For Albi Brückner, the visionary ‘wildland philanthropist’ who started NamibRand Nature Reserve, it was all about the environment and the protection of the fragile and endangered ecosystem, maintained through low impact travel. Tourism, which enabled the non-profit reserve to collect park fees, was seen as a means to an end and not the ultimate purpose.
Today, four years after Albi left this world, this primary purpose remains. It has, however, become more accepted that ‘the paradigm’ needs to shift to include a social development agenda too. This next generation of NamibRand stakeholders will get on with Albi’s dream – growing the reserve, tearing down fences and boundaries for the sake of nature, improving work efficiency, and collaborating on a global level – while also addressing the human development agenda.
Stephan Brückner – Albi’s youngest son – has been at the ‘helm’ of Wolwedans since inception. He wants to build on this solid and healthy conservation foundation and, in addition to planet and profit (Wolwedans is also about running a prosperous enterprise after all), establish ‘people/human development’ (‘Menschenbildung’) as a primary purpose at Wolwedans.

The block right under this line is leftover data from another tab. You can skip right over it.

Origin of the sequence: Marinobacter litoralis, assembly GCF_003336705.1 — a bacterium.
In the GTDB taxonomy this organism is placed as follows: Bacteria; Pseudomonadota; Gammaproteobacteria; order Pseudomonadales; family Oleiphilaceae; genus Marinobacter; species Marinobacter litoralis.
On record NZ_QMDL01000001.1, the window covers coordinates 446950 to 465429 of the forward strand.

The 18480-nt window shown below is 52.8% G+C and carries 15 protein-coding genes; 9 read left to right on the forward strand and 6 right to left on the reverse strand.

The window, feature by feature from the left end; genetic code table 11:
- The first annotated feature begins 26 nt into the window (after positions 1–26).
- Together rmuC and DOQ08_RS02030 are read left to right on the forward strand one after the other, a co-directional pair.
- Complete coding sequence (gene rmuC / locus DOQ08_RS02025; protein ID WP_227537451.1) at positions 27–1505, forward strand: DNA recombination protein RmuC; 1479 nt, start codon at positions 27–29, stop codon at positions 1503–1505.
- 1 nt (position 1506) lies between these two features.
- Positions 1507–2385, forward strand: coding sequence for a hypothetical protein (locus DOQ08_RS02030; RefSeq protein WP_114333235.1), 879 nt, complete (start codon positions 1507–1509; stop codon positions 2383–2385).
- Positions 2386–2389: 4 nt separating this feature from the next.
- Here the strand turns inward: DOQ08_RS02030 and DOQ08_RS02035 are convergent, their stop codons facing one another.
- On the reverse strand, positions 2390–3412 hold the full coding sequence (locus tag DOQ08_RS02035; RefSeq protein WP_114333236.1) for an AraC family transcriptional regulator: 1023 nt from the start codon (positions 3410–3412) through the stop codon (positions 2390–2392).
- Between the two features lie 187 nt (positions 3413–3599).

Developing “Social Capital” (for the lack of a better term), mainly through the Desert Academy and a ‘consciously’ lived value system might arguably be the biggest positive impact Wolwedans can achieve, thereby contributing to the development of Namibia as a whole.
People – employees and trainees – and their well-being, development, empowerment, growth, inspiration, and importantly ‘happiness’ in harmony with nature (the latter includes guests), are at the heart of the Wolwedans philosophy and The AridEden Project.